Quilt Shows, Judges, New Goodies, and Awaiting the Beginning of my Year – October 1, 2017

I attended a local quilt show yesterday and again I was again disappointed!  The show consisted of  pretty quilts and plenty of old quilts that were showcased in order to have an adequate number of quilts to show to the public.   I had attended the Dallas Quilt Show this year for the first time which was a very EXPENSIVE trip and a show that I have no desire to return to.  There were some beautiful quilts that were totally ignored by the Judges only to award a Modern quilt the Best of Show.   For some reason entering quilts in show is no longer desired by traditional quilters because of the bias Judges, not interested in competition, or there are fewer quilters that want to participate in a Guild.   I am also very concerned that the Vendors participating in the Quilt Shows will become extinct because it is difficult for them to financially break even at shows due to having to complete with On-Line Quilt Shops.  This is the way the world is going and I guess we must all adjust to change – whether we like it or not.  I happen to be a “shopper” and if I can save some $ and buy more fabric or tools for my quilting projects, I will.  We have all seen some of our favorite quilt shops closing because of the low volume of sales.  It is sad to see these changes.  But when we are having to pay $12 – $13 a yard for our fabrics, paying less means more for the customer.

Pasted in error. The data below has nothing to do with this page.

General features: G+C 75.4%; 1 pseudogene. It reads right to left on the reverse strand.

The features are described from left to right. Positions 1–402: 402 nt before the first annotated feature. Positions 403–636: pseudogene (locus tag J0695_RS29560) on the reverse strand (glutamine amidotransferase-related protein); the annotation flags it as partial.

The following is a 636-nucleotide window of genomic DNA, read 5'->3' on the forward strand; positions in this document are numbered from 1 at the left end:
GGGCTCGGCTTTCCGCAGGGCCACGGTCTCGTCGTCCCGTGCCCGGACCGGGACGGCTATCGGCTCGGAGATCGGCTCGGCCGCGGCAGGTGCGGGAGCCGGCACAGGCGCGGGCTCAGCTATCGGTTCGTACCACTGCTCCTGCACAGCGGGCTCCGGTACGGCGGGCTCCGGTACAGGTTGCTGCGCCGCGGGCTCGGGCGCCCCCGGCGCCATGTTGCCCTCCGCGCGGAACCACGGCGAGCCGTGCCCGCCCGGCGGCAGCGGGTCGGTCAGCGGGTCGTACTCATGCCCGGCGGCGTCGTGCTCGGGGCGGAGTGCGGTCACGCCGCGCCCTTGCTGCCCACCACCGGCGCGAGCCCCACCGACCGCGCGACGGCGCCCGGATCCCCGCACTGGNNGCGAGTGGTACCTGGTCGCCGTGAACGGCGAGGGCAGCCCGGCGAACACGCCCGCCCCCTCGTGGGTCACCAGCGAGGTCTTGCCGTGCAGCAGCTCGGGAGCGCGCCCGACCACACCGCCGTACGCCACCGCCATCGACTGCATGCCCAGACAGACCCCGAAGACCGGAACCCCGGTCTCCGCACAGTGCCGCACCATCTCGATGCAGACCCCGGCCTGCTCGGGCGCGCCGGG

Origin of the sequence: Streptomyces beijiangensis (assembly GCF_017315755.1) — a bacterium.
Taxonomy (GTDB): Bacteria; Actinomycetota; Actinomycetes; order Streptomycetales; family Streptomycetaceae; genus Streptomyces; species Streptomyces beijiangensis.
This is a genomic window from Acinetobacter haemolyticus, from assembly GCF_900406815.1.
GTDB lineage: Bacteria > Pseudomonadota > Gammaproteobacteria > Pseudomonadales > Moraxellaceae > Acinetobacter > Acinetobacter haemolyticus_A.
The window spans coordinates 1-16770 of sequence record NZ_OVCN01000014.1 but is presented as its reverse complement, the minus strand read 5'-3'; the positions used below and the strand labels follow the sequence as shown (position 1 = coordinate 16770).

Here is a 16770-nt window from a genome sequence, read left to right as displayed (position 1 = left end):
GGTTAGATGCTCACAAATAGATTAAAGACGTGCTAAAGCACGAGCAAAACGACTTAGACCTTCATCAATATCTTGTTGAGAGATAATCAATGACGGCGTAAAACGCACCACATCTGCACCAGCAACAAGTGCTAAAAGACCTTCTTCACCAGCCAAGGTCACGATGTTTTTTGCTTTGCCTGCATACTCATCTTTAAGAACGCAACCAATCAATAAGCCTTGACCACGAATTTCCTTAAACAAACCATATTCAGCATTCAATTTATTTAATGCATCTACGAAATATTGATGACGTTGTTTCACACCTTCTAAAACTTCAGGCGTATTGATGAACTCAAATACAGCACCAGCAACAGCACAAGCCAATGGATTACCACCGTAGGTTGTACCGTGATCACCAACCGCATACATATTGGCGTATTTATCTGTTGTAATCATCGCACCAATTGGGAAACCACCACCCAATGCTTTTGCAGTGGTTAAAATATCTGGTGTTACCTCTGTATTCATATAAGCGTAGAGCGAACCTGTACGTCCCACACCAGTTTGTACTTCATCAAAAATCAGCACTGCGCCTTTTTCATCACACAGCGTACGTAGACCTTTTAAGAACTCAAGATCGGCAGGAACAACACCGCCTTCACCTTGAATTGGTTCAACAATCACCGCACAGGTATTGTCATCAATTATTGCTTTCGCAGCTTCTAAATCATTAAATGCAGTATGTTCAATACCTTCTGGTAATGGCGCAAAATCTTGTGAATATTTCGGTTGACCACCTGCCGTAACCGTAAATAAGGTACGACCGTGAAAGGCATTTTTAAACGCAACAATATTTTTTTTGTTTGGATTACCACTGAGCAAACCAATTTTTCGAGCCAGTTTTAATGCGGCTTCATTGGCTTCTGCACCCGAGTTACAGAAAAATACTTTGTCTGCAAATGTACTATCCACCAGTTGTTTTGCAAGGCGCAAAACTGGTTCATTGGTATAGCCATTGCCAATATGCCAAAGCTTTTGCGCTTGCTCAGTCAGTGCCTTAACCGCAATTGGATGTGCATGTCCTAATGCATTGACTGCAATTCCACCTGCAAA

NOW, having said all of this,  do not take my opinion as a negative because it is just a fact of life for Traditional Quilters like myself.  We are old relics to the quilt world, we do not understand the “Modern” quilt, do not understand why a quilt has to be quilted by a long arm machine that leaves little of the craftsmanship covered up and why hand work is no longer valued!  I do not want my quilts to be so stiff with quilting that they can stand up by themselves!  I say that there should be a Modern Quilt Show and a Quilt Show that showcases REAL quilting!  Keep them separate and do not continue trying to eliminate all traditional quilts.  Young quilters need to learn the basics of quilting, then branch out into the field that intrigues them the most!  Just like learning the history of our country first, then move on to current times!